designing an internet that encourages deep knowledge

Photo by Fakurian Design on Unsplash

Deep knowledge is defined as “knowledge that is concerned with underlying meanings and principles; integration of facts and feelings with previously acquired knowledge. for deep knowledge to be acquired, a series of learning activities needs to be set in place”

Deep knowledge has little value in the modern world — and the way the internet is designed only encourages this.

Despite this, deep knowledge is an integral part of good decision-making skills. It allows us to consider more possibilities, have a wider world-view, and more accurately judge others.

how does the internet discourage deep knowledge?

internet as a replacement for memory

The internet is often thought of as a replacement for our memories — if we need to know something, we can search it up and find the answers. This is known as ‘just-in-time learning’. This means that we do not have to have a wide world-view, since we do not have to store knowledge in our heads — but what is good for us is not often easy.

information overload

We are surrounded by so much information on a daily basis that our brains shut down and do not take any of it in (an example of this is binge-watching shows on Netflix — how much do you really remember from these shows?) Typically, this is referred to as ‘mindless consumption’ or something to that effect. Mindless consumption means we are not learning, and especially not remembering. Information overload is no new thing — but thinking about what it could bring long-term is especially terrifying.

echo chamber effect

The echo chamber effect describes how social media feeds us views we agree with, continually, until we are in a digital bubble of people who have the same outlook as we do. For some, this creates a sense of safety — as a trans person, I understand this. But in the long-term, it gives us less information about different perspectives, leading to poor, one-sided judgement. Learning about different views is not the same as putting up with hatred — there can be a healthy line, for the sake of mental health, that still introduces you to people who have different ideas.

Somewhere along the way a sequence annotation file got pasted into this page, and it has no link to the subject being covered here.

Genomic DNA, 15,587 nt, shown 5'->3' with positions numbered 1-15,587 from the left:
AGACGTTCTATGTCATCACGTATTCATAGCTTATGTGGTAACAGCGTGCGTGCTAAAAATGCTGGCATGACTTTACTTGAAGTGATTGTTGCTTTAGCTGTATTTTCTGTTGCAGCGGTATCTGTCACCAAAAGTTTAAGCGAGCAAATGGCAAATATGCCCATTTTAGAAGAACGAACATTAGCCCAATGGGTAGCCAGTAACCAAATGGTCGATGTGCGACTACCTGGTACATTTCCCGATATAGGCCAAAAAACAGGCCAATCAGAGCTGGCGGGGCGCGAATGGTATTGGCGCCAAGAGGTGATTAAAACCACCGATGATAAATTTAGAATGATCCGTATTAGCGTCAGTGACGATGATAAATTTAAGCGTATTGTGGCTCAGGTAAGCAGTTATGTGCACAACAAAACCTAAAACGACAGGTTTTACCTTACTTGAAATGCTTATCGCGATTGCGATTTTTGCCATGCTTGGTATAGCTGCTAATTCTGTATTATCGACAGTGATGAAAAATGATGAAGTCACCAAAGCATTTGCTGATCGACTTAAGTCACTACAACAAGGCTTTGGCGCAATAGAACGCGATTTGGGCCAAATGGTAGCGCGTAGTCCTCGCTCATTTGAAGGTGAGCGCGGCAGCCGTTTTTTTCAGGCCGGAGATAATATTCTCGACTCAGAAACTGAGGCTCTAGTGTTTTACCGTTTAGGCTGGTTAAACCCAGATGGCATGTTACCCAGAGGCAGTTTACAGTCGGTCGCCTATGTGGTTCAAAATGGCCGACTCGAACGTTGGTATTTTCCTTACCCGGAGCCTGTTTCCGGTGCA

what damage does this do?

If we do not store a lot of knowledge in our heads, when we are introduced to new concepts, we see them from a very one-sided perspective. This means the knowledge that we do have is superficial or shallow (based on the depth of knowledge framework), which has proven to result in poor decision-making skills.

The internet and the people who voice their opinion on it are often seen as having very little critical thinking skills — this is affected by this lack of deeper knowledge caused by the digital age we live in. Cancel culture, the increasing divide between left and right-wing in much of the world, poor decision-making skills on executive and governmental levels, increased anxiety in teenagers, are but some of the consequences of the way we use social media (go look up the studies if you don't believe me, it’s quite frightening), which is mostly to do with how it encourages arguments and discourages healthy compromise. Healthy compromise, of course, does not get enough clicks.

how could this change?

On a surface level, individuals can practise being more mindful about the content they consume, and how they go about their digital life, but this is like fighting against everything that is thrust at us. Deeper change is needed — the idea that individual changes can cause systematic change is an idea that we are told so that we do not actually try to change anything.

Changing to more human-centred design philosophy, rather than user-centred design, would affect change on an industry level. We need to design in a way that employs the use of long time thinking, and basic human compassion. The idea that user-centre design is not ethical enough to look after users' wellbeing is becoming more and more popular — but this needs to be looked at with regard to the internet as a whole.

Of course, there can be no systemic change without government and regulation of some sort — as is the case with all digital issues. Most issues created by the digital landscape can be traced back to the fact that there is little to no. r regulation of. what tech companies can do when creating online platforms, content, etc.

It is quite clear from my writing that I believe the profit-driven capitalist society is to blame for all of this. This has influenced the way the digital landscape has been designed. How else could you explain an internet that actively discourages us from making good decisions, than capitalism?




they/he | UX Designer | 3rd-year Digital Media and Interaction Design | writing about the interconnection of UX with philosophy and social issues

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lou machugh

lou machugh

they/he | UX Designer | 3rd-year Digital Media and Interaction Design | writing about the interconnection of UX with philosophy and social issues

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